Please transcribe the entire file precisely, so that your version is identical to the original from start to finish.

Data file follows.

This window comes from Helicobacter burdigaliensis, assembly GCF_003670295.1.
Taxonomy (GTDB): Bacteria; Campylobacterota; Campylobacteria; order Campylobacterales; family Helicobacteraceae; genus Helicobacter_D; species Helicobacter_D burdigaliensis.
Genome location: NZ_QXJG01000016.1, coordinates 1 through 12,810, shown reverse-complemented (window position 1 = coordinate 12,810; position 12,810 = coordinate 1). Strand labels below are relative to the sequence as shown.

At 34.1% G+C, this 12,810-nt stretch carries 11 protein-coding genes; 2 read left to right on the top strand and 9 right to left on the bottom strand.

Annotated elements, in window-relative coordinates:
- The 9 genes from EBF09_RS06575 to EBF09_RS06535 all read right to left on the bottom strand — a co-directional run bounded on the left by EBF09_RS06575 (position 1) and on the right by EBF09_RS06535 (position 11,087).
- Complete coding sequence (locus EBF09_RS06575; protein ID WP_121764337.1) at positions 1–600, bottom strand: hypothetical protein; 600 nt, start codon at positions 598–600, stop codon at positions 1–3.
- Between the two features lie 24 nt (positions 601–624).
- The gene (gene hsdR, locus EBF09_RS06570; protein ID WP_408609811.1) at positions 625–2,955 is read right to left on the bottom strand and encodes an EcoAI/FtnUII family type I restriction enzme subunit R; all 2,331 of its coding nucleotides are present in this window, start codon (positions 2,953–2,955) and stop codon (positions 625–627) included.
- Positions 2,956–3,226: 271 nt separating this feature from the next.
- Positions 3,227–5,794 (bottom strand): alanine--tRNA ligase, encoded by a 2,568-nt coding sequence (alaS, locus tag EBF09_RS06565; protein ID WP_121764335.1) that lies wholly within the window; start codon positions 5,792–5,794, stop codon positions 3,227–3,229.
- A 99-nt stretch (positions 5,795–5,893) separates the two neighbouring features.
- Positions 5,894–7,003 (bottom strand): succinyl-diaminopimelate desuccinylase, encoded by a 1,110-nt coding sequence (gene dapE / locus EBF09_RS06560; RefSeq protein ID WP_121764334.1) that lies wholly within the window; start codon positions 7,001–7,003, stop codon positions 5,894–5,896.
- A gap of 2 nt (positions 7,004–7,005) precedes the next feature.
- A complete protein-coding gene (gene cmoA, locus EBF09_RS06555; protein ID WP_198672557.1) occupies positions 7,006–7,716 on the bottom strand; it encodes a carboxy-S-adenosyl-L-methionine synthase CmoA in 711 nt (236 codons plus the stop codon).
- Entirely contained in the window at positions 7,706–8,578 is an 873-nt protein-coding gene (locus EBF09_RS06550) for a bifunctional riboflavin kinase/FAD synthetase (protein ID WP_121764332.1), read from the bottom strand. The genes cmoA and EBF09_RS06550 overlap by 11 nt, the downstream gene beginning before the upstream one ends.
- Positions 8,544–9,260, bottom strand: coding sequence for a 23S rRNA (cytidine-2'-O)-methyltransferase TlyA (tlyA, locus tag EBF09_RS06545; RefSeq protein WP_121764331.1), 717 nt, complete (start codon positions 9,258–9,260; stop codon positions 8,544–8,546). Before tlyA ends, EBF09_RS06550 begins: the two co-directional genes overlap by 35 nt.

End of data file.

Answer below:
This window comes from Helicobacter burdigaliensis, assembly GCF_003670295.1.
Taxonomy (GTDB): Bacteria; Campylobacterota; Campylobacteria; order Campylobacterales; family Helicobacteraceae; genus Helicobacter_D; species Helicobacter_D burdigaliensis.
Genome location: NZ_QXJG01000016.1, coordinates 1 through 12,810, shown reverse-complemented (window position 1 = coordinate 12,810; position 12,810 = coordinate 1). Strand labels below are relative to the sequence as shown.

At 34.1% G+C, this 12,810-nt stretch carries 11 protein-coding genes; 2 read left to right on the top strand and 9 right to left on the bottom strand.

Annotated elements, in window-relative coordinates:
- The 9 genes from EBF09_RS06575 to EBF09_RS06535 all read right to left on the bottom strand — a co-directional run bounded on the left by EBF09_RS06575 (position 1) and on the right by EBF09_RS06535 (position 11,087).
- Complete coding sequence (locus EBF09_RS06575; protein ID WP_121764337.1) at positions 1–600, bottom strand: hypothetical protein; 600 nt, start codon at positions 598–600, stop codon at positions 1–3.
- Between the two features lie 24 nt (positions 601–624).
- The gene (gene hsdR, locus EBF09_RS06570; protein ID WP_408609811.1) at positions 625–2,955 is read right to left on the bottom strand and encodes an EcoAI/FtnUII family type I restriction enzme subunit R; all 2,331 of its coding nucleotides are present in this window, start codon (positions 2,953–2,955) and stop codon (positions 625–627) included.
- Positions 2,956–3,226: 271 nt separating this feature from the next.
- Positions 3,227–5,794 (bottom strand): alanine--tRNA ligase, encoded by a 2,568-nt coding sequence (alaS, locus tag EBF09_RS06565; protein ID WP_121764335.1) that lies wholly within the window; start codon positions 5,792–5,794, stop codon positions 3,227–3,229.
- A 99-nt stretch (positions 5,795–5,893) separates the two neighbouring features.
- Positions 5,894–7,003 (bottom strand): succinyl-diaminopimelate desuccinylase, encoded by a 1,110-nt coding sequence (gene dapE / locus EBF09_RS06560; RefSeq protein ID WP_121764334.1) that lies wholly within the window; start codon positions 7,001–7,003, stop codon positions 5,894–5,896.
- A gap of 2 nt (positions 7,004–7,005) precedes the next feature.
- A complete protein-coding gene (gene cmoA, locus EBF09_RS06555; protein ID WP_198672557.1) occupies positions 7,006–7,716 on the bottom strand; it encodes a carboxy-S-adenosyl-L-methionine synthase CmoA in 711 nt (236 codons plus the stop codon).
- Entirely contained in the window at positions 7,706–8,578 is an 873-nt protein-coding gene (locus EBF09_RS06550) for a bifunctional riboflavin kinase/FAD synthetase (protein ID WP_121764332.1), read from the bottom strand. The genes cmoA and EBF09_RS06550 overlap by 11 nt, the downstream gene beginning before the upstream one ends.
- Positions 8,544–9,260, bottom strand: coding sequence for a 23S rRNA (cytidine-2'-O)-methyltransferase TlyA (tlyA, locus tag EBF09_RS06545; RefSeq protein WP_121764331.1), 717 nt, complete (start codon positions 9,258–9,260; stop codon positions 8,544–8,546). Before tlyA ends, EBF09_RS06550 begins: the two co-directional genes overlap by 35 nt.